Taking charge quickly, Brian soon put his own stamp on the school. He breathed new life into such projects as the Unity School PTA, which was in its first year. And he began to stress the importance of weeding out the catch-phrases and in-group concepts which might make it hard for non-premies to relate to what was going on in Maharaj Ji's school.
While still small, the number of Unity School families who aren't members of Divine Light Mission is growing. Some are from other spiritual groups. Others simply view Unity as a desirable alternative to the public schools.
After many delays, remodeling got underway on the new building last summer. Work nearly came to a halt in July - about the same time DLM's financial plight became serious. It appeared that the mission might have to withdraw financial support from the school permanently.
It was a shock, but hardly the first one to hit the school in its short history. Hardly a year had passed without at least one crisis that threatened to shut the doors of the little cottage. Months before this crisis hit, the faculty had drawn up an emergency battle plan to keep the school afloat if things came to the point where it had to be wholly self-sufficient. So, when July's bad news arrived, teachers and parents, along with many others in the Denver community, met the problem head-on. A fund drive was already underway to buy the community centre. And, after the school's supporters made it clear that they were ready to do their part, community director Allen Imbarrato agreed to make it a two-pronged fundraising effort.
Happily, the drive was a success on both fronts. The community got its new satsang hall and, at the same time, raised $9,000 for the school. Work went on.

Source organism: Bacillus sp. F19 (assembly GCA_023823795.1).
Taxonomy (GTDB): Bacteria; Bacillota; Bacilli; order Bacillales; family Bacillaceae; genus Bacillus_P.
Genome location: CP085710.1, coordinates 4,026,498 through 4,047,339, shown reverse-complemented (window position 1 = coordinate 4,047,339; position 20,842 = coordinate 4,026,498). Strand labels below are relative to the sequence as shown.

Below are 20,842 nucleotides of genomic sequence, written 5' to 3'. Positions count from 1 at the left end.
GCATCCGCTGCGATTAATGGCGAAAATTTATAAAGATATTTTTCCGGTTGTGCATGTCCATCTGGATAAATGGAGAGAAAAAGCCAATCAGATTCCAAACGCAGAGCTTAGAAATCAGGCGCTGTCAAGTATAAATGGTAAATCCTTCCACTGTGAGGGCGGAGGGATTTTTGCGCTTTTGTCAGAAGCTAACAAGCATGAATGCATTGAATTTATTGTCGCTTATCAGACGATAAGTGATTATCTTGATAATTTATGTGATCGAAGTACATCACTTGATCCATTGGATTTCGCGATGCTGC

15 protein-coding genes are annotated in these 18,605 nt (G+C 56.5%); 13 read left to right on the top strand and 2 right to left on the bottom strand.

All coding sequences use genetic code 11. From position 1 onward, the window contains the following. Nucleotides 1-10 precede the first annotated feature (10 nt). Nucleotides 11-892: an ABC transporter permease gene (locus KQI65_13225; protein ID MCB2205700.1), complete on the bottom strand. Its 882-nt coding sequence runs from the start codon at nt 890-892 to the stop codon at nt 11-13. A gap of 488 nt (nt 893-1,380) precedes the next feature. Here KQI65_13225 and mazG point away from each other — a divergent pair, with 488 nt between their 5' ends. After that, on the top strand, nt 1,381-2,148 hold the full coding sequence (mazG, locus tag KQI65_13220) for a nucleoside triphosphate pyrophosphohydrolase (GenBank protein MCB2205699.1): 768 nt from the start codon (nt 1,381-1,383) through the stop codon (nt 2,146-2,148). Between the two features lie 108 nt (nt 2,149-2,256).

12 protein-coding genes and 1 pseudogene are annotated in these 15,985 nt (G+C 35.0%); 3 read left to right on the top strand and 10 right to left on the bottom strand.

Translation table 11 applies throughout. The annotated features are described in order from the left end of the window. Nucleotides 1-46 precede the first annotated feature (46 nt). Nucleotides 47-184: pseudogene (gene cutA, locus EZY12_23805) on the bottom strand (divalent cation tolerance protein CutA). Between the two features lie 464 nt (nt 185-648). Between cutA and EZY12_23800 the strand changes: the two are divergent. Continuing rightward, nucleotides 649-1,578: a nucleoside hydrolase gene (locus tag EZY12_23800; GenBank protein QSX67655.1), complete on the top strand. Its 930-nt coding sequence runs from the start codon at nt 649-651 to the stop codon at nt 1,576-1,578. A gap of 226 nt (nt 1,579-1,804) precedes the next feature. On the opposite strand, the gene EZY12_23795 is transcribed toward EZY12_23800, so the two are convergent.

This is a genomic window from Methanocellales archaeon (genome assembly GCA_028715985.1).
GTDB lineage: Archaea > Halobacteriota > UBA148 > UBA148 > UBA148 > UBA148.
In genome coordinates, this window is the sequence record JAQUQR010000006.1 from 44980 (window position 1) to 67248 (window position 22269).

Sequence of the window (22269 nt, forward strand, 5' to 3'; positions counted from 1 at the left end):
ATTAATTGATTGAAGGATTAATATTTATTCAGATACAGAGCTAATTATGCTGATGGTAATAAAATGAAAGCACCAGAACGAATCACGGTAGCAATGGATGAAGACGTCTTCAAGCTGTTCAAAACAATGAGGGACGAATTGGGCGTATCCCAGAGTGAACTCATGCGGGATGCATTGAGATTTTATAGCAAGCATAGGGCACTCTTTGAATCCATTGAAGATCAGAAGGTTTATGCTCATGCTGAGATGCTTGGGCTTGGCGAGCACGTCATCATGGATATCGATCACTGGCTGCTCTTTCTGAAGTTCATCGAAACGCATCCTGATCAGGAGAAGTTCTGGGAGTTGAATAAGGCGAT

Shortly before Thanksgiving, after a break of a week and a half to make the move, Unity resumed classes in its new home, which had been transformed from a drab and aging apartment house into a shining, bright home for a kindergarten, all four of the present grades and - when they're needed - a fifth and sixth grade as well.
Parents and teachers had, by then, spent many hours assisting a full-time premie crew in knocking out walls, tearing up an asphalt parking lot so it could be made into a playground, steaming old wallpaper off the walls, painting and laying carpet, as well as hauling things from the old location to the new one.
But nobody, it seemed, was really prepared for the surprise that awaited the huge crowd which poured through the new school building when Brian and his colleagues held an open house one Sunday in late November.
All agreed afterward that something magic had truly bloomed for everyone to see on that day. It seemed that the whole process which had begun in Montrose on that day in 1972, had somehow come to fruition.
What the visitors saw and heard that Sunday in November was a confident, smiling young faculty, explaining in simple and understandable terms how the essence of the Steiner philosophy had woven its way through the consciousness of men and women steeped in the clarity of meditation - and how all this had produced something very simple and, at once, very beautiful. In each classroom, teachers explained to the visitors how numbers and letters, music and foreign languages, crafts and colours, all merged in stories, songs and games which the children loved. Visitors beamed and wished aloud that they could have gone to a school such as this.
And the love was there for everyone to see. Without a doubt, Maharaj Ji's love.